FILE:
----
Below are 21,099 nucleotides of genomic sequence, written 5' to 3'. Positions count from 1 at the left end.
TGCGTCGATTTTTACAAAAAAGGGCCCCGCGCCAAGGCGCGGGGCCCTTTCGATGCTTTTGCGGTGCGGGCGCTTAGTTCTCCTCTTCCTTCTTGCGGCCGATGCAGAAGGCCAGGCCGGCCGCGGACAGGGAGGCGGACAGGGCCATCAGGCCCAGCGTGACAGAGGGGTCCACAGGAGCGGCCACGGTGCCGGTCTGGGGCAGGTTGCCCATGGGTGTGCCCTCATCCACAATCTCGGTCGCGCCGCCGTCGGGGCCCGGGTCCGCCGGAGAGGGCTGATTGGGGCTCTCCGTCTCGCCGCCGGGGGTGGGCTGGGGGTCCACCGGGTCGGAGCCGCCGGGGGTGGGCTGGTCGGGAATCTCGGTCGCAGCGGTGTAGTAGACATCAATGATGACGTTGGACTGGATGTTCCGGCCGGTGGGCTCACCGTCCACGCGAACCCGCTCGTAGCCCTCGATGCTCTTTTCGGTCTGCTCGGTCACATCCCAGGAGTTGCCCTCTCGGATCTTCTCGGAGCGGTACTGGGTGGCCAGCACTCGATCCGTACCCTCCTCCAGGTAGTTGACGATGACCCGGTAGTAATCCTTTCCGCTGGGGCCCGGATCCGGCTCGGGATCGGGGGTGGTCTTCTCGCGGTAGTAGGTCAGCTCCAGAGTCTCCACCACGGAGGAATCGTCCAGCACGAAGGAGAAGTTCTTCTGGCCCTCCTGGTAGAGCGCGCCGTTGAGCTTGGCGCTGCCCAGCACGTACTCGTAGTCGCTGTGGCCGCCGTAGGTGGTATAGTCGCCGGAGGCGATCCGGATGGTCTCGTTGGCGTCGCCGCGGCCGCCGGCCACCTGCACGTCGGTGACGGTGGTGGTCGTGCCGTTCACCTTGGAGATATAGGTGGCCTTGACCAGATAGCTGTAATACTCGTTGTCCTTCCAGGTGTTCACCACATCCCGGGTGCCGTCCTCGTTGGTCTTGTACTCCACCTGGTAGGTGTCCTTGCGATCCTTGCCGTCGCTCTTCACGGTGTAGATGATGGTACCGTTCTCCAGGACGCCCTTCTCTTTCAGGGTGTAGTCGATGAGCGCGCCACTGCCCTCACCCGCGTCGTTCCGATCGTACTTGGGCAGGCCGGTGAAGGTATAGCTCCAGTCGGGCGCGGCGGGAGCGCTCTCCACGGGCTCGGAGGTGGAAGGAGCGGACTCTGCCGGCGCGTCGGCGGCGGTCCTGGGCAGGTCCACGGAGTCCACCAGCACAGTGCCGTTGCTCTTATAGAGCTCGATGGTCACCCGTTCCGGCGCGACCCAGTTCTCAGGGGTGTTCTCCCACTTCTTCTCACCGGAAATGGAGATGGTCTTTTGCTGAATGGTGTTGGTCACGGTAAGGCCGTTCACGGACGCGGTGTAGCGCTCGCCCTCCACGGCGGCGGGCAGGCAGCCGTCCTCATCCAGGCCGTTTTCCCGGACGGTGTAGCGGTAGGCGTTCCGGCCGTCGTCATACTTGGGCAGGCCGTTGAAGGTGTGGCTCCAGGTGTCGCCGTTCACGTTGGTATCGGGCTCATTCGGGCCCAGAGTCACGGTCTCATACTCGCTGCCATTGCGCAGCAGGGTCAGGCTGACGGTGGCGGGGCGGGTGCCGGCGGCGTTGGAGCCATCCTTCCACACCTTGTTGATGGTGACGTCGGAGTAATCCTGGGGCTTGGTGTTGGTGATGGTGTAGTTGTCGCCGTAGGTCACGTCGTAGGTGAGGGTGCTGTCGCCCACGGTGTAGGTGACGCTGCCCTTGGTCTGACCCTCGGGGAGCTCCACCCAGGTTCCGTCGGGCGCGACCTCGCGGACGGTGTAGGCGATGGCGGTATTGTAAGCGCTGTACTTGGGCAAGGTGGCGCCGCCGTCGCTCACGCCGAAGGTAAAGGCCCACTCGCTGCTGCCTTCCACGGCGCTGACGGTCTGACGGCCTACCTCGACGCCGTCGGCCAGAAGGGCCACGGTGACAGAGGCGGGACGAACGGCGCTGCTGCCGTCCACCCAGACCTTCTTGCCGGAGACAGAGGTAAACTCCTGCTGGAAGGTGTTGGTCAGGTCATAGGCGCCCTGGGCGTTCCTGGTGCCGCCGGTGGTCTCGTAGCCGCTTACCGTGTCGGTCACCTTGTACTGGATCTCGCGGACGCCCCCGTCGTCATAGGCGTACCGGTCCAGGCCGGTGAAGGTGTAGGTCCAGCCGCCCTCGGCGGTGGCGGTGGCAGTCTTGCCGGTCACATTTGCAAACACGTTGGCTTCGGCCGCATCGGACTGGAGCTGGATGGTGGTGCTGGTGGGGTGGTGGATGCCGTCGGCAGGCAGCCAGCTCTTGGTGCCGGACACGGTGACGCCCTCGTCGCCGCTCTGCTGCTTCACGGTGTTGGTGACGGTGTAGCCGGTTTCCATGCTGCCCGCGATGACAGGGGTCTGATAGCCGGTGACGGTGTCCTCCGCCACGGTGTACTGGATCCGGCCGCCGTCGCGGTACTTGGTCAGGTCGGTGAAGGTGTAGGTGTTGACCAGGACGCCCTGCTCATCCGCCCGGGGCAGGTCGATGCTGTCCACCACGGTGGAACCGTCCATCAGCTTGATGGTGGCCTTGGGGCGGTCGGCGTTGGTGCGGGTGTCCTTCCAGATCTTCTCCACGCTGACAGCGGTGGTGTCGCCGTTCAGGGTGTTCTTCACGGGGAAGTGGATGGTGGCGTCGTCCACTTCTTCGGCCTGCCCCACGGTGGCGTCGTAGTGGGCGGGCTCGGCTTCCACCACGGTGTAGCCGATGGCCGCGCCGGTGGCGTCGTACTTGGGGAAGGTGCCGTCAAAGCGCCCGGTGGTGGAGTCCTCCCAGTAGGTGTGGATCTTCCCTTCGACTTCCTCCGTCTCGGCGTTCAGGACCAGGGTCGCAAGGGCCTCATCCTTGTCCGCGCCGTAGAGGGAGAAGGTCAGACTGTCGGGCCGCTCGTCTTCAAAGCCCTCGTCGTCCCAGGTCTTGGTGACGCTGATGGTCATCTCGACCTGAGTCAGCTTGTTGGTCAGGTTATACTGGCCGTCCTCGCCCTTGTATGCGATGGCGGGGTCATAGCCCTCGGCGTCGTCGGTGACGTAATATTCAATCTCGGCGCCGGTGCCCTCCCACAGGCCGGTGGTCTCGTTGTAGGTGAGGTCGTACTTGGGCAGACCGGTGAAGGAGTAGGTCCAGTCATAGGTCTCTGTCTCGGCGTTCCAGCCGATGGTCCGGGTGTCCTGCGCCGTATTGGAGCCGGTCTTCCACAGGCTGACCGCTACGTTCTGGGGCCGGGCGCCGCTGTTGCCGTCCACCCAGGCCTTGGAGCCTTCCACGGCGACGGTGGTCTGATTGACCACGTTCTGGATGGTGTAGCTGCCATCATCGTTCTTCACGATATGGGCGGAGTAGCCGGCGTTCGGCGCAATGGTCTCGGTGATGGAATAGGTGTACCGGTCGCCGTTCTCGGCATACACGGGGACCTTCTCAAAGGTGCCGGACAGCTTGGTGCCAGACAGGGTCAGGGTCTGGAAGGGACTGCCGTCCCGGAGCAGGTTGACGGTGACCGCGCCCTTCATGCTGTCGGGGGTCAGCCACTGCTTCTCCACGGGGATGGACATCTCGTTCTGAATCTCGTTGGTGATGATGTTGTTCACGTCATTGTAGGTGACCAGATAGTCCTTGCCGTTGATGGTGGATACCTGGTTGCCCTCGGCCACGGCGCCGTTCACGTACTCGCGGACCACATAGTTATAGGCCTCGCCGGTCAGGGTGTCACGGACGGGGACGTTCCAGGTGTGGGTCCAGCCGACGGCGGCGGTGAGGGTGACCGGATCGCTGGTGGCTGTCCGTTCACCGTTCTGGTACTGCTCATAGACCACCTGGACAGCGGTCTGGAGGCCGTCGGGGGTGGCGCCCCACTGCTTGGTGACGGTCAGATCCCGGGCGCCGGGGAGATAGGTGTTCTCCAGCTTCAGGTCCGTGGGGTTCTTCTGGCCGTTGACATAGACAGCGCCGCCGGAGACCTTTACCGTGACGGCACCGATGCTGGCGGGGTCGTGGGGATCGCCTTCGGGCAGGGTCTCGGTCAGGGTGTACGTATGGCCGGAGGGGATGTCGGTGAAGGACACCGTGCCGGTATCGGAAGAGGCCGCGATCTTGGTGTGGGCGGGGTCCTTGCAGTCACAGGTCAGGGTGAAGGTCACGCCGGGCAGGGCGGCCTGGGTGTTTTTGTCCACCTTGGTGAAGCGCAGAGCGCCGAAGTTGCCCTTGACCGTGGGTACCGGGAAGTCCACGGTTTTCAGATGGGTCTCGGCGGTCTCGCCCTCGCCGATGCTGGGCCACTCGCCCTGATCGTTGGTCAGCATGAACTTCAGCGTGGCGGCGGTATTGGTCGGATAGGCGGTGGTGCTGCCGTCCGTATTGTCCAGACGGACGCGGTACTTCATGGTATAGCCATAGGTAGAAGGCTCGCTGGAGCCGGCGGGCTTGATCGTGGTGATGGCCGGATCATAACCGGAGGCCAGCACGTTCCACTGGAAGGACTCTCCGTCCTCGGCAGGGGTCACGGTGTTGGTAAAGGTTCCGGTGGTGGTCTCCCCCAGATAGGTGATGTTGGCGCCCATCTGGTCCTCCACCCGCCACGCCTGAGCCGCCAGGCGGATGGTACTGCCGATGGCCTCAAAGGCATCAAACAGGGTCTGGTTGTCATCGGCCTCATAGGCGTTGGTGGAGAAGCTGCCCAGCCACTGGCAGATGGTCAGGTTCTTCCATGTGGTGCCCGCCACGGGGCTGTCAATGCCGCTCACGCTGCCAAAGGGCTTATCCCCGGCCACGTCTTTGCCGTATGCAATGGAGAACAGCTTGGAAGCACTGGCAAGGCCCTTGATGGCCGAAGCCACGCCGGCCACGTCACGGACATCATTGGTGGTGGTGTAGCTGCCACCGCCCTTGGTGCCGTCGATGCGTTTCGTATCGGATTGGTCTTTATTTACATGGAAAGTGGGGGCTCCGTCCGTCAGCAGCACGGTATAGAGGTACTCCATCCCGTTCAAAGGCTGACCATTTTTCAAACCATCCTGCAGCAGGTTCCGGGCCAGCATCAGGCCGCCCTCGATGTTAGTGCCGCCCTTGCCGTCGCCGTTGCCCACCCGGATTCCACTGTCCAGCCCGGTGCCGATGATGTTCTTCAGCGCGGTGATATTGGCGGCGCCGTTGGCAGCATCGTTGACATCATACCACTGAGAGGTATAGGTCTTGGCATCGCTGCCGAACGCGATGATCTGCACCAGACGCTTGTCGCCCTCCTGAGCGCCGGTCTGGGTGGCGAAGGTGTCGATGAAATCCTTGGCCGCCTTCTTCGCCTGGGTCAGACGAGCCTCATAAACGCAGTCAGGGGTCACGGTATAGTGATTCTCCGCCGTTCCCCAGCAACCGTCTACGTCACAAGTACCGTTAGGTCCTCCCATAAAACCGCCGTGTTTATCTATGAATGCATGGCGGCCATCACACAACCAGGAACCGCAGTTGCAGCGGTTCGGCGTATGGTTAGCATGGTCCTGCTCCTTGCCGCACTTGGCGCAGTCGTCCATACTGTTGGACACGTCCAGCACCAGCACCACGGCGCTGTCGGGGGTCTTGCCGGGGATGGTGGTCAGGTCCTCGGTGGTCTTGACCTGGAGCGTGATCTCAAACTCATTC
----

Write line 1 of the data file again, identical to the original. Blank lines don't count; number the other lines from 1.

Below are 21,099 nucleotides of genomic sequence, written 5' to 3'. Positions count from 1 at the left end.